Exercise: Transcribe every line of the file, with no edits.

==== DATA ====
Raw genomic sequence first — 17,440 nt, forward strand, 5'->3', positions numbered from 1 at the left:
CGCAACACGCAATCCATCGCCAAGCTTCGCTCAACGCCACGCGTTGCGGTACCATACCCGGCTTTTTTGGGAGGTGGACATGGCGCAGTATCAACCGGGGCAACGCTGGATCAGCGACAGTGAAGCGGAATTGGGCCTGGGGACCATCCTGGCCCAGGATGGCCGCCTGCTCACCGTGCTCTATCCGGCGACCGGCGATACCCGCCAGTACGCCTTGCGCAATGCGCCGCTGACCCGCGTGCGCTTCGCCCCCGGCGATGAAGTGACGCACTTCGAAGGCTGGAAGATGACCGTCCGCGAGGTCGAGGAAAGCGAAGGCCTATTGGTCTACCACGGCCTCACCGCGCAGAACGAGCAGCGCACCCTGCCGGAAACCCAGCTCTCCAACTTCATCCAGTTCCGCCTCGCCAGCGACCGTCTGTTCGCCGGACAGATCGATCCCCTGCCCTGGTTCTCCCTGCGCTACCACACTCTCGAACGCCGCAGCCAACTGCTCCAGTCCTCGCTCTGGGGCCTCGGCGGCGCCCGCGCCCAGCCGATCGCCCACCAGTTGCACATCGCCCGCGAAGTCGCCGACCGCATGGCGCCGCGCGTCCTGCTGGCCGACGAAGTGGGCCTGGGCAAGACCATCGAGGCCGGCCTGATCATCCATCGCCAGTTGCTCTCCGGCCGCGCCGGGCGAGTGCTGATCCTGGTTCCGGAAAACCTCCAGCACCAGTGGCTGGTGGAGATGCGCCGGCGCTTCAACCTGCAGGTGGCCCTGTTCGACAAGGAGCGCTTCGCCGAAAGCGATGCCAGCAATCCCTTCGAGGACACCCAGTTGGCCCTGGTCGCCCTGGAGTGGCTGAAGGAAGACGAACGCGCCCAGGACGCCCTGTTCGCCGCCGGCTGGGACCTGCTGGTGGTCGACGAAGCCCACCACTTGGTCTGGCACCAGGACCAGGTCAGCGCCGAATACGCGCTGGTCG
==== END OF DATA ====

Raw genomic sequence first — 17,440 nt, forward strand, 5'->3', positions numbered from 1 at the left:
CGCAACACGCAATCCATCGCCAAGCTTCGCTCAACGCCACGCGTTGCGGTACCATACCCGGCTTTTTTGGGAGGTGGACATGGCGCAGTATCAACCGGGGCAACGCTGGATCAGCGACAGTGAAGCGGAATTGGGCCTGGGGACCATCCTGGCCCAGGATGGCCGCCTGCTCACCGTGCTCTATCCGGCGACCGGCGATACCCGCCAGTACGCCTTGCGCAATGCGCCGCTGACCCGCGTGCGCTTCGCCCCCGGCGATGAAGTGACGCACTTCGAAGGCTGGAAGATGACCGTCCGCGAGGTCGAGGAAAGCGAAGGCCTATTGGTCTACCACGGCCTCACCGCGCAGAACGAGCAGCGCACCCTGCCGGAAACCCAGCTCTCCAACTTCATCCAGTTCCGCCTCGCCAGCGACCGTCTGTTCGCCGGACAGATCGATCCCCTGCCCTGGTTCTCCCTGCGCTACCACACTCTCGAACGCCGCAGCCAACTGCTCCAGTCCTCGCTCTGGGGCCTCGGCGGCGCCCGCGCCCAGCCGATCGCCCACCAGTTGCACATCGCCCGCGAAGTCGCCGACCGCATGGCGCCGCGCGTCCTGCTGGCCGACGAAGTGGGCCTGGGCAAGACCATCGAGGCCGGCCTGATCATCCATCGCCAGTTGCTCTCCGGCCGCGCCGGGCGAGTGCTGATCCTGGTTCCGGAAAACCTCCAGCACCAGTGGCTGGTGGAGATGCGCCGGCGCTTCAACCTGCAGGTGGCCCTGTTCGACAAGGAGCGCTTCGCCGAAAGCGATGCCAGCAATCCCTTCGAGGACACCCAGTTGGCCCTGGTCGCCCTGGAGTGGCTGAAGGAAGACGAACGCGCCCAGGACGCCCTGTTCGCCGCCGGCTGGGACCTGCTGGTGGTCGACGAAGCCCACCACTTGGTCTGGCACCAGGACCAGGTCAGCGCCGAATACGCGCTGGTCG